“Nature can be merciful.” -a former political prisoner of the Jáchymov mines
What began as an ambiguous and seemingly ill-fitting sentiment considering the frigid Czech winter this prisoner endured at the Jáchymov mines grew to be a meaningful takeaway from a powerful trip.
The weekend’s hike of over 6 miles took NYU students around the abandoned former political prisons of Jáchymov, a mining district in the Czech Republic. A few things drew me to this trip, but what I was most compelled by the prospect of gaining a greater understanding of Czech national identity by looking at such a complex piece of their history.
The trip’s highlight was of course the hike, which covered miles of former camps. Dissidents and criminals alike were brought to work here, sorting through uranium with their bare hands and facing the cold Czech winters without much comfort. Once the mines were closed, they were virtually abandoned and left with no memorial of their existence.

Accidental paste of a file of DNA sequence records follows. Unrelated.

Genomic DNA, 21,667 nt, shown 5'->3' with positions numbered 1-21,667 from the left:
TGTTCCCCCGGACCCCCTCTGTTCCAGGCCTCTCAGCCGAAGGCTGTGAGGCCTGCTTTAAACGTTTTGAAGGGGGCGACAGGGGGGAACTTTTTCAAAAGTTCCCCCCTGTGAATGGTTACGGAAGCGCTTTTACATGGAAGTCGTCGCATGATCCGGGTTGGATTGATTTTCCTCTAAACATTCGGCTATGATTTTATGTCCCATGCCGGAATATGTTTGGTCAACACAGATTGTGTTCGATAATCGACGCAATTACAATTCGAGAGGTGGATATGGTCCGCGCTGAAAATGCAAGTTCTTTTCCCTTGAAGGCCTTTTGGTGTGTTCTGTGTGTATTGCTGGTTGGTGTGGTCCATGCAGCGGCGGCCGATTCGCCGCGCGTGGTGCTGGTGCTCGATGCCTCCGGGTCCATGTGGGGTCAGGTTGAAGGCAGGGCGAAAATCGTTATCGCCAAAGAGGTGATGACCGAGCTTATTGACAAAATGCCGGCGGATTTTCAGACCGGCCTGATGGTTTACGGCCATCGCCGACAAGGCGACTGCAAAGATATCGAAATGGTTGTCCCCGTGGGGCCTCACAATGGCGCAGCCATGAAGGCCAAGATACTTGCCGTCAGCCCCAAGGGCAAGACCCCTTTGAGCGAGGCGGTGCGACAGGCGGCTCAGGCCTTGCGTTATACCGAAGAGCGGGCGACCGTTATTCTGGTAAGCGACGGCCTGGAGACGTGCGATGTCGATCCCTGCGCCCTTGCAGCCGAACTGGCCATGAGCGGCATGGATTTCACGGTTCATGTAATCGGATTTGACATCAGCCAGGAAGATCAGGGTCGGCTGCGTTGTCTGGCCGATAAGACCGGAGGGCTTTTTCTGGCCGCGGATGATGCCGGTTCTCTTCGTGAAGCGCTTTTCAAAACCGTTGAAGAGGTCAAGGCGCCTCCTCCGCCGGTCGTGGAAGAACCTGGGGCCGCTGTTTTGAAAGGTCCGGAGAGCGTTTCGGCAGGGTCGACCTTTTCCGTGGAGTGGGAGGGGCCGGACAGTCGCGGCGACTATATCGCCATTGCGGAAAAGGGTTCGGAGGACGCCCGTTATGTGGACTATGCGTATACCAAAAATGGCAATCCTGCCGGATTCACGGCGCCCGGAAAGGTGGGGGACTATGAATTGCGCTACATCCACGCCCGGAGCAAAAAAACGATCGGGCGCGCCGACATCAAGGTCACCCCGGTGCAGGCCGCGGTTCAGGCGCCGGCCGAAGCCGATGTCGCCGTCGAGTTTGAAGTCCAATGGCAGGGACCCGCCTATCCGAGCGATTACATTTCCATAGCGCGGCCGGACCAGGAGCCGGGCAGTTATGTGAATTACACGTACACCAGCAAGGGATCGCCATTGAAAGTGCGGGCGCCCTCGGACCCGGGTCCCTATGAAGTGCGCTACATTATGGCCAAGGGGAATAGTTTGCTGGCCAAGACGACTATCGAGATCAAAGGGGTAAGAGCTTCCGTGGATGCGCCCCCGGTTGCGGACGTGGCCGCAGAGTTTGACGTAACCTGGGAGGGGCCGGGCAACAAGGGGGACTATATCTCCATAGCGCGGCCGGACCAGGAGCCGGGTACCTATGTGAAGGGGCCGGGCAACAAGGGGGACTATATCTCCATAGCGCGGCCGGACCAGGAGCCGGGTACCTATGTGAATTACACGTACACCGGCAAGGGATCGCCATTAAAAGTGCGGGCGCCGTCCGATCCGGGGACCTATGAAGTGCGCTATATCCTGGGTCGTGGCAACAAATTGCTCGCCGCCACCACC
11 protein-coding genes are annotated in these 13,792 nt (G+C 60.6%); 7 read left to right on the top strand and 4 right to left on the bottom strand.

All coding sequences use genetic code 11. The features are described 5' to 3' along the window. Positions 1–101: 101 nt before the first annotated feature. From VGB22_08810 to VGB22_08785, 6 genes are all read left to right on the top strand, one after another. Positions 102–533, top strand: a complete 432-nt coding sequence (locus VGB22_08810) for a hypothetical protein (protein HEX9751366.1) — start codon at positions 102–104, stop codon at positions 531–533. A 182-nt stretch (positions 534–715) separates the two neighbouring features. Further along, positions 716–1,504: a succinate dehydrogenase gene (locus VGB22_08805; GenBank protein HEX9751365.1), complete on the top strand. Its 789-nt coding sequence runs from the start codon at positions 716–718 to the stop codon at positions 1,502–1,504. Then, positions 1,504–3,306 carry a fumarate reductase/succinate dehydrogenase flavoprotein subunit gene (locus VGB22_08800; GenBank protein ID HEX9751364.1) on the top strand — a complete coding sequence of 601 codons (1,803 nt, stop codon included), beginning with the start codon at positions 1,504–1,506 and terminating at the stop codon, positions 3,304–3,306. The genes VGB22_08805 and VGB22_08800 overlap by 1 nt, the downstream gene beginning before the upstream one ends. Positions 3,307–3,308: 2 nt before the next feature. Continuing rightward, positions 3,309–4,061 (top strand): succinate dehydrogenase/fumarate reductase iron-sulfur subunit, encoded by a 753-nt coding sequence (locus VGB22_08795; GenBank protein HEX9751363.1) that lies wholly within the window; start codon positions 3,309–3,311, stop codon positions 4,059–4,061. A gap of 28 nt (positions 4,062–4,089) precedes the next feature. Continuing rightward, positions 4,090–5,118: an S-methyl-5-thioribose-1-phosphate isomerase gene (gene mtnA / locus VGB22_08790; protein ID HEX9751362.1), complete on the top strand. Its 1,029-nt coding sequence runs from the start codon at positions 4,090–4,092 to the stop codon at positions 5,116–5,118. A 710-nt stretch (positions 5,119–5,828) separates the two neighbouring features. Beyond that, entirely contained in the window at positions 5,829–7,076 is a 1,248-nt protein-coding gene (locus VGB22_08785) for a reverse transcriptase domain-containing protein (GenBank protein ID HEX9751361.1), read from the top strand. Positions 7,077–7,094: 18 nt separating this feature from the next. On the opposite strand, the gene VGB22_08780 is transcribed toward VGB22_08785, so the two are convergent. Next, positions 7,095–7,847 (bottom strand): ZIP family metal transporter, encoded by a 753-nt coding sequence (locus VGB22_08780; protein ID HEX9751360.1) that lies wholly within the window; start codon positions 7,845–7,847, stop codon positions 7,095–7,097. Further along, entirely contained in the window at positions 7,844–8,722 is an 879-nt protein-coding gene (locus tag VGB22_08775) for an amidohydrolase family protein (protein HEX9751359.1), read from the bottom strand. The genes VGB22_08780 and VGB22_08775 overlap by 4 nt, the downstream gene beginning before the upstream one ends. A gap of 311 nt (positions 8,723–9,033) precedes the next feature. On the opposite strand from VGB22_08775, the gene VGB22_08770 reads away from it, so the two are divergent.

One organization in the Czech Republic is trying to change this: politicalprisoners.cz. They led our hike, and painstakingly retold the oral histories of the survivors of this terror. Tomáš and Dan worked hard to point out as many landmarks as they could, despite a lack of funding and community support which has made maintenance of the site difficult, let alone restoration. The snow did little to help: its covering of the camp’s foundations and what few memorials there are was a constant reminder of the refusal of the Jachymov region and the Czech Republic at large to take responsibility for what happened here.
The political imprisonment of Czechoslovak citizens is something that seems almost forgotten by the country, but should never be forgotten. This beautiful, interesting hike was as informative as it was emotionally provocative, and definitely ranks as one of my favorite experiences in the Czech Republic so far.